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Alexandra R / Spoon

I Went to My First Cow Show & This Happened

As a stereotypical city girl who’s starstruck by skyscrapers, taxi cabs and window-shopping luxury fashion brands, going to my first cow show was definitely a new experience for me. I didn’t know much about agriculture, livestock or farming in general. But when a close friend of mine invited me to see his family show their cattle one weekend, I couldn’t say no to this new opportunity! I was able to learn so much about the agriculture industry and the countless hours spent in the barn that it takes to raise champion animals.

I had no clue what a cow show was. Dictionary.com told me it was “an exhibition of prize cattle by cattle breeders, as at a livestock exposition.” What was that supposed to mean? My first instinct was somewhat along the lines of a beauty pageant for cows. After all, the cattle are getting judged on appearance and other phenotypical breed traits. However, I learned that it is so much more than this.

When we first pulled up to the giant tented area after driving two hours from Gainesville to DeLand, Florida, I was so eager to see all of the farm animals. I stepped out of the car and immediately heard mooing and smelled the livestock as expected. What I didn’t expect was to be able to get so close to the cattle and actually be able to pet them. In fact, I was able to walk right up to some and gently stroke their backs. Every animal I met was so calm and well-mannered, and each of the owners were so kind.

I learned so many of the different techniques used to groom the cows and keep them in line for showmanship, which is one’s ability to control the animal to bring out its best characteristics. A show stick is used place the cow’s feet, straighten out the top line of the cow to make sure its back is straight and to calm the animal down in general. There are so many different tools used to keep the cattle looking their best before show time. For example, there are different types of brushes that make the cow’s hair stand up to elongate certain features. There are also touch up paint spray cans to spritz in any areas of the cow that might need a color refresher, extra dimension or fullness so the cow can look its best come performance time.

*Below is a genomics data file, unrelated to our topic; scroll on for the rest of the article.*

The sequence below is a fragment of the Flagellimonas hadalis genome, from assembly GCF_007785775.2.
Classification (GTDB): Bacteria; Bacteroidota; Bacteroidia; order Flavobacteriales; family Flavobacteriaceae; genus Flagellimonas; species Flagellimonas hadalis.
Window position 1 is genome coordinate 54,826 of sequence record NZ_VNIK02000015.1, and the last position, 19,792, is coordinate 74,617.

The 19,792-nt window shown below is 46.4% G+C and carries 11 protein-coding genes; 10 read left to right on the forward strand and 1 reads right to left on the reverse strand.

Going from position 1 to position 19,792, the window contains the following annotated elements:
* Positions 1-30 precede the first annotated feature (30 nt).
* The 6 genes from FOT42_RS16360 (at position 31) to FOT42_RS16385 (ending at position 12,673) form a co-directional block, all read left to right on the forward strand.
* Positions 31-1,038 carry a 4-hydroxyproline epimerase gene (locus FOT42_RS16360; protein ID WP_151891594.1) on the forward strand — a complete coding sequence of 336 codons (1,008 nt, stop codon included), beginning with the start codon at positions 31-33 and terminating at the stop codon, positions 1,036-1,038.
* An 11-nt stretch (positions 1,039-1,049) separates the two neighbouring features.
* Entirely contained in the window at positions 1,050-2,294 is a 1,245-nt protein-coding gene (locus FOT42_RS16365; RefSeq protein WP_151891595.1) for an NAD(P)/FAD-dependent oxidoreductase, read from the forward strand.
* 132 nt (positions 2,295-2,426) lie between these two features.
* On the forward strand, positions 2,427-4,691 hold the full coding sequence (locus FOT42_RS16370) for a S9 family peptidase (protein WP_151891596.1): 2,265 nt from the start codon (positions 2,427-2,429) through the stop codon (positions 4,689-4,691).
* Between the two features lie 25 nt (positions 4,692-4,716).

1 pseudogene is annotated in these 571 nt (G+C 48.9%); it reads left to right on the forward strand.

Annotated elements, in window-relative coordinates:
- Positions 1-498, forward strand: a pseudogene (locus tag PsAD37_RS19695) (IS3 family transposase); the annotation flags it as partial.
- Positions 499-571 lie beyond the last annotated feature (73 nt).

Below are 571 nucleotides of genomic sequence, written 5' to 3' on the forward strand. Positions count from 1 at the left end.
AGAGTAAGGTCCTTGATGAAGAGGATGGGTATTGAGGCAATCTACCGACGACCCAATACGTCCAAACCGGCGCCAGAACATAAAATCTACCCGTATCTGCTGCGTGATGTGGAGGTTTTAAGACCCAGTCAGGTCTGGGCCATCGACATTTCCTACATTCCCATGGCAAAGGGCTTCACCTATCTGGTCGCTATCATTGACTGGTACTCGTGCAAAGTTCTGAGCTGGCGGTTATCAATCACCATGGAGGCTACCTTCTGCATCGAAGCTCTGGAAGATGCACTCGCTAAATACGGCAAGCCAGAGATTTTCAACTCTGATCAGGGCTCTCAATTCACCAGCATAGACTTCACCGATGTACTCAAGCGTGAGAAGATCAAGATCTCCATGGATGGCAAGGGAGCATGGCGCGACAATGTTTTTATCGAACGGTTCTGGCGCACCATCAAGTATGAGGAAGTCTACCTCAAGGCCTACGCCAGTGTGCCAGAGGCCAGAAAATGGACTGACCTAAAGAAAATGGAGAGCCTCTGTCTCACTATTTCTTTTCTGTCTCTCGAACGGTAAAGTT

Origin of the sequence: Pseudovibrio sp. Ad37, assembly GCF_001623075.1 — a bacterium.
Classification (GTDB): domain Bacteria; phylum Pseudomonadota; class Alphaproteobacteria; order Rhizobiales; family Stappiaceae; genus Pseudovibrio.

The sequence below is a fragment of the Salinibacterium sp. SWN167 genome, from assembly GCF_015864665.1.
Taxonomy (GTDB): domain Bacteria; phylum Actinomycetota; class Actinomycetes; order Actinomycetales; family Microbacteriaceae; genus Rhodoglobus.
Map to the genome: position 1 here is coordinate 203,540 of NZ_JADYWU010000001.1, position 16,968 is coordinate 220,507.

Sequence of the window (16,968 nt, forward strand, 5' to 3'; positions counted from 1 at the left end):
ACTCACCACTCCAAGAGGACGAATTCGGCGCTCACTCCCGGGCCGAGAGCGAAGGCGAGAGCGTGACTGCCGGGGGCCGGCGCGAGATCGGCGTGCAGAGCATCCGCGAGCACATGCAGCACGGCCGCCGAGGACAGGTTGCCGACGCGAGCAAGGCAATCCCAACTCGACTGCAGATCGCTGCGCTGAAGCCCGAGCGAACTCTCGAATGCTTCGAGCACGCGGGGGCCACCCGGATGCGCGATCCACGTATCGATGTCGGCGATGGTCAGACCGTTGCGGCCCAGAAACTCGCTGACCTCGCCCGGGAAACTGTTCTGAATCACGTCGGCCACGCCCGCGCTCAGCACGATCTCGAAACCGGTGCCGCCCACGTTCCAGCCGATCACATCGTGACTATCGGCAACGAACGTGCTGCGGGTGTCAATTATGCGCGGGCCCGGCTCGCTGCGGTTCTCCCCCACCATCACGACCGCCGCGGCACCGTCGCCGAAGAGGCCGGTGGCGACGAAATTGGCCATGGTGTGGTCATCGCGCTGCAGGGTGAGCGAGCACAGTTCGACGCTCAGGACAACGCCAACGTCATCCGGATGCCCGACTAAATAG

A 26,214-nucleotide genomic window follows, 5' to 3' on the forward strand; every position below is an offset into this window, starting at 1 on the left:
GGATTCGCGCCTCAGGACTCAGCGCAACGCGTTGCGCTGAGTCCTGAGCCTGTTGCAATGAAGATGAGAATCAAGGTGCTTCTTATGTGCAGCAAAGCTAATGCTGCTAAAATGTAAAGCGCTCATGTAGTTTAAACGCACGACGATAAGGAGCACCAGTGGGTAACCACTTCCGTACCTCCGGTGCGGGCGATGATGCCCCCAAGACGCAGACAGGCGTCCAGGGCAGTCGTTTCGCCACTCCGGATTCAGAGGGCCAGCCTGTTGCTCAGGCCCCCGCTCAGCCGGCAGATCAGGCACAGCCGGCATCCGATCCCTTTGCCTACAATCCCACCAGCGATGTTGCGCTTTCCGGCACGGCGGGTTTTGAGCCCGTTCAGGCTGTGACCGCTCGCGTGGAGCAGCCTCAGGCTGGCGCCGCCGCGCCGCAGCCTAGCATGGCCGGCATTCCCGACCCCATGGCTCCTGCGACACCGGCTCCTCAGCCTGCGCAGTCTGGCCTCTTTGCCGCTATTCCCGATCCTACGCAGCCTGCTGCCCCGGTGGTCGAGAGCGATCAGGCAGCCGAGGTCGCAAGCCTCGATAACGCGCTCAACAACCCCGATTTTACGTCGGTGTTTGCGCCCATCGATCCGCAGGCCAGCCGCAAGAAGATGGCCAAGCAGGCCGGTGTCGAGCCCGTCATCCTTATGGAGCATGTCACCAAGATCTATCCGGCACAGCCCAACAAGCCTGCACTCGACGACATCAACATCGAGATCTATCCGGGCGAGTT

Showmanship isn’t just about judging the connection one has with his or her animal. It also tests the knowledge of the shower on the structure of the animal as well as what they would like to see improved the next time around. It isn’t just standing pretty in the rink with a collared shirt and a studded belt; it is all about understanding the dynamics around the livestock and being able to put it into words while under pressure as the judge makes his or her way around.

Another thing I learned is that anyone can show livestock. One doesn’t need to have years of experience under their belt in order to compete; it can be pursued by anyone at any age. However, it is particularly important to learn sportsmanship rather quickly because there is no such thing as “competition points” or medals because “everyone is a winner” in the rink. Rather, one must learn how to be a humble winner or a gracious loser, which is easier said than done.

As cliché as it sounds, a lot of blood, sweat and tears go into this business. Dedication is a key factor to consider because it is thoroughly instilled on the farm by learning techniques, utilizing the most effective feeding programs and most importantly, caring for the animals. Competing in livestock shows and raising championship animals is a job that take 365 days of the year. Often times, these animals get sick with diseases and must be taken to get medical treatment immediately. This is not the easiest thing to do, and it does not guarantee financial reimbursement. What it does guarantee, however, is experience, entrepreneurship and money management. Life on the farm truly brings out the circle of life because you have to say goodbye to animals at times but you also bring new life into the world almost every day.

Overall, this was an incredible experience, and I am so thankful to have been able to stay with a loving family who is so passionate about agriculture and livestock. I was able to learn so much about the industry just by watching their preparation for each show category and asking questions on what each of the tools or techniques meant. Yes, I would still consider myself a city gal, but now I have a much greater appreciation for cattle shows and am looking forward to the next time I will be able to attend one.


Lauren Reho is a second-year public relations major and French minor at the University of Florida. She loves vintage fashion, travel, and Broadway, and has a passion for promoting inclusivity and diversity in the communications industry. One day, she hopes to work in her favorite destination, New York City, and live out her true Carrie Bradshaw dreams. You can get to know her more through her Instagram and Twitter @laurenreho
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